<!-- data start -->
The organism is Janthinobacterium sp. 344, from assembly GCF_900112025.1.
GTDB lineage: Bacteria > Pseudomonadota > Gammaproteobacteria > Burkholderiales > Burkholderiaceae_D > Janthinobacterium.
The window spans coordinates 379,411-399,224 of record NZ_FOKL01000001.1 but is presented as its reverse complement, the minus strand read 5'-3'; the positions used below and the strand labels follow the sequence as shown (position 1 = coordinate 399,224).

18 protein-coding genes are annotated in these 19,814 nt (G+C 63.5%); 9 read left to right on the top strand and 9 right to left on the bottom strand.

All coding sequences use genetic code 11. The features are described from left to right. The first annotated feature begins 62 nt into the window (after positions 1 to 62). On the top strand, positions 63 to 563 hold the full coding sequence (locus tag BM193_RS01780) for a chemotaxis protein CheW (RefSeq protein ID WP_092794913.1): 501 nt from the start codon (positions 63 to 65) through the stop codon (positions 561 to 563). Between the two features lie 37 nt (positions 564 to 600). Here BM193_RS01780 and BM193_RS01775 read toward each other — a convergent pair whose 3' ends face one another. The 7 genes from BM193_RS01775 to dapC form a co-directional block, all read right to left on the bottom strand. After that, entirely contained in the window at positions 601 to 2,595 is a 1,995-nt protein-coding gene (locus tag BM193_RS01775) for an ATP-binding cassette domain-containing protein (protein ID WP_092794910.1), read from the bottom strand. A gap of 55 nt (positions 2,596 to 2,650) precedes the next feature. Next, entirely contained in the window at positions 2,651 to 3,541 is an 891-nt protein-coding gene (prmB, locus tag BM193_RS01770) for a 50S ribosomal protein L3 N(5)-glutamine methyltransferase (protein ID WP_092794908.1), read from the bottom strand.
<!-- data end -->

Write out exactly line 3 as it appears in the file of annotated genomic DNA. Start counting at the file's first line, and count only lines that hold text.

The window spans coordinates 379,411-399,224 of record NZ_FOKL01000001.1 but is presented as its reverse complement, the minus strand read 5'-3'; the positions used below and the strand labels follow the sequence as shown (position 1 = coordinate 399,224).